Motivated to "complete my cure", as he informed his friend, the architect and designer Henry van de Velde, he came to Davos for the second time on May 8, 1917. During the summer Kirchner lived with a nurse in the "Rüesch Hut" on the Stafelalp above Frauenkirch. Although he suffered from occasional paralysis was unable to write the letters himself, he created landscapes and portraits in his new living environment that are characterized by an unbroken and strong will to carry on. But Kirchner still suffered from nightmares and anxiety attacks and could not come to rest. After a visit to Stafelalp, Henry van de Velde was able to persuade Kirchner to confide in the psychiatrist and psychoanalyst Ludwig Binswanger. From mid-September 1917 on, Kirchner spent ten months at the Bellevue Sanatorium in Kreuzlingen on Lake Constance. From his stay in the sanatorium in Kreuzlingen, Kirchner returned to Davos in July 1918 and lived in a hut on Stafelalp that Martin Schmid had made available to him; it was not until the end of September 1918 that Kirchner moved into a proper farmhouse that was part of the Müller family farm "In den Lärchen" above the "Längmatte" in Frauenkirch. Kirchner soon identified with his new surroundings, and basically lived the life of alpine dairymen and shepherds with the animals on the mountain pastures; he shot photos of landscape and the people who met him with curiosity and benevolence: the oddball from Berlin. He would stay there and settle in, set up a studio, and piece by piece moved his belongings from Berlin to Davos, eventually he and his partner Erna Schilling relocated for good. The new surroundings had a vehement influence on the artist's life and work. He seemed to regain the sought-after inner calm that allowed the artist to paint moving and magnificent 'portraits' of this breathtaking mountain landscape: "Stafelalp bei Mondschein” (Stefelalp inMoonlight, Museum am Ostwall, Dortmund), "Rückkehr der Tiere" (Return of the Animals, Stafelalp, Kunstmuseum Basel) from 1919, and the present "Alphütten and Tinzenhorn" are the titles of the new motifs. Kirchner worshiped the landscape, rendered homage to the simple life of the farmers and shepherds on the steep alpine meadows: a beguiling creation full of wonderful color contrasts. With the triptych "Alpleben" (Kirchner Museum, Davos) he paid tribute to the life and daily routines of the farmers around him. A setting that grounded the emotionally torn man. On July 5, 1919, he wrote to van de Velde: "I am very glad and happy to be here and to stay here, where, at least on good days, I am able to do some work and find a little peace among these simple and good people. I have fought hard to find a new way of life in this solitude, a life that allows me to continue my existence with the suffering. My days of the circus, cocottes and the society are over [..]" (Kirchner to Henry van de Velde, quoted from: Hans Delfs (ed.), Ernst Ludwig Kirchner. Der gesamte Briefwechsel, Zurich 2014, letter no. 755).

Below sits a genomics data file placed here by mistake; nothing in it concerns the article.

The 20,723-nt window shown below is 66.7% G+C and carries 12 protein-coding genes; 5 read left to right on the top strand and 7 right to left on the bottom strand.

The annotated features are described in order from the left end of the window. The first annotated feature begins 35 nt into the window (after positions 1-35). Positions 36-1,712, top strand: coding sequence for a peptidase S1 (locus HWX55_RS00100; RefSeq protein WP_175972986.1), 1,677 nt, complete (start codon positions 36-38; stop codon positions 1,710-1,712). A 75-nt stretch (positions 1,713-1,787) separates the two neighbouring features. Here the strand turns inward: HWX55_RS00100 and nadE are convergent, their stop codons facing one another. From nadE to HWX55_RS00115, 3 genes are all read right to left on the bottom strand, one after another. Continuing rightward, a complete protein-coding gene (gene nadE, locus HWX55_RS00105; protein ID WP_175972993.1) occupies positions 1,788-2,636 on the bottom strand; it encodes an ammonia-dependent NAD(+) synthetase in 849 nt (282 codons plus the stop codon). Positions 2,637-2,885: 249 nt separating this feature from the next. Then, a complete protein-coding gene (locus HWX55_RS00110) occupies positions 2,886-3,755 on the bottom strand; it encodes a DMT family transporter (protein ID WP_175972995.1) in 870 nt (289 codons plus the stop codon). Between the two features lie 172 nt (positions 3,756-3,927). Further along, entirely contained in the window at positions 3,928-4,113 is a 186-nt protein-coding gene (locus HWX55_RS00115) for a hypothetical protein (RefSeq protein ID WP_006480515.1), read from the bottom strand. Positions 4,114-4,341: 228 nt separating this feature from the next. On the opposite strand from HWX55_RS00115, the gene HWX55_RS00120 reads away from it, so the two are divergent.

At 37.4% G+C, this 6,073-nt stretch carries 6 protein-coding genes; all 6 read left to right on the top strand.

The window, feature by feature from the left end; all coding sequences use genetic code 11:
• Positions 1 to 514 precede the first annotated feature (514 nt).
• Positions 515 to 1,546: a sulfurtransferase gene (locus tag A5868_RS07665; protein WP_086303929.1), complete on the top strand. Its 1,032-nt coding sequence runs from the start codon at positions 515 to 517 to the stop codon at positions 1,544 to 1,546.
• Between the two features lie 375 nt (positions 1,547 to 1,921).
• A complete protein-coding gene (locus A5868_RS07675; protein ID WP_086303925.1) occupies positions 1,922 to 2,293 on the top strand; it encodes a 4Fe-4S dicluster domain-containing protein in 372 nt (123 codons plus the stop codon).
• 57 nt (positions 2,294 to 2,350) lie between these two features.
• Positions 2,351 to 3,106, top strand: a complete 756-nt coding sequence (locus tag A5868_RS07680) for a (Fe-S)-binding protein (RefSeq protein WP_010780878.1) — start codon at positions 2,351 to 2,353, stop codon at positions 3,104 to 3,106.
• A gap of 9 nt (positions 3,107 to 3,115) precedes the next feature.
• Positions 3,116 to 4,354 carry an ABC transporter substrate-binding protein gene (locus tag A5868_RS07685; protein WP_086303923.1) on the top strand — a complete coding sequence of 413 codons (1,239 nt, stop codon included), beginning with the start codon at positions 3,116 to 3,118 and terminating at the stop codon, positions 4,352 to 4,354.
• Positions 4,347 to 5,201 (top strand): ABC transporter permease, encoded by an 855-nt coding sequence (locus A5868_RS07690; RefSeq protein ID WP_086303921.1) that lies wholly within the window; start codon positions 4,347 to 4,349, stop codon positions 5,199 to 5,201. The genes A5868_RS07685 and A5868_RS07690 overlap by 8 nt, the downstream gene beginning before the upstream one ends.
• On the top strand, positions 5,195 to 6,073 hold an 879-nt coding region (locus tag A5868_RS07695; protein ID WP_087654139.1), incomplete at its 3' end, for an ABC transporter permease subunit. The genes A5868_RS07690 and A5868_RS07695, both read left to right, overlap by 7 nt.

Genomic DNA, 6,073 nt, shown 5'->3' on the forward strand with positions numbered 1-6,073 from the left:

Just as it was the case in Dresden, where Kirchner made the city, his studio and the Moritzburg Ponds subject of his art, he turned his attention to night- and street life in Berlin, he also gained artistic stimuli from his new home, where he went on a "magnificent walk in the afternoon almost to the Kummeralp" (Lothar Grisebach/Lucius Grisebach (eds.), Ernst Ludwig Kirchner. Davoser Tagebuch, Ostfildern-Ruit 1997, p. 36) instead of restlessly strolling through the Berlin streets. However, he found the transition difficult: "to render an account of the direct life around me without artificial stylization. I have to try over and over again. I start out with color fields, then I add the drawing, which is how my last Berlin pictures came about. But I have to draw so much more as I did back then. But who will take away the terrible suffering that creeps up knocks me out? All afternoon and through the terrible night. Who can take it away from me? I'll give anything for it. [..] Anyway, no more strength for the big canvas. [..] Painting violet now excites me tremendously [..]. To be able to paint violet, red, green", he records in his diary (ibid., p. 31). Thus alpine life on the Stafelalp, as once in Berlin the street scenes, became Kirchner's central theme in the first years of his 'new' life in Davos and on the alpine pastures in the surrounding mountains.
While physical health and living conditions became more stable, his mental health also improved. Henceforth, the direct experience of the mountains took center stage in his art. The impression of the Swiss Alps led Kirchner not only to a mental stabilization, but also renewed his creativity. Kirchner was fully aware of the positive effect his new surroundings had on him, when he stated in 1919: "The good van de Velde wrote me today that I should better return to modern life. [.] That is beyond question for me. [..]. I have a rich field for my creative activity here that I could hardly harvest in good health, let alone the state I’m in today. The world offers attractive spots everywhere, they just differ in appearance. Here I learn to look deeper and to explore more than in so-called 'modern' life, which is usually so much more shallow despite its rich outer form." (quoted from: Lucius Grisebach, Ernst Ludwig Kirchner 1880-1938, Cologne 1995, p. 153). The tranquility of the scenery Kirchner captured in "Alphütten und Tinzenhorn" is punctuated by the bright expressive colors, the energetic flow, and the exaggerated architecture of the mountain hut and the alpine meadows surrounding it. In this balance between calm and turbulence, the scenery appears as if it had been heightened to a striking psychogram. [MvL]



57
Ernst Ludwig Kirchner
Alphütten und Tinzenhorn, 1919/20.
Oil on jute and cloth
Estimation:
€ 600,000 / $ 630,000
Résultat:
€ 1,076,500 / $ 1,130,325

( frais d'adjudication compris)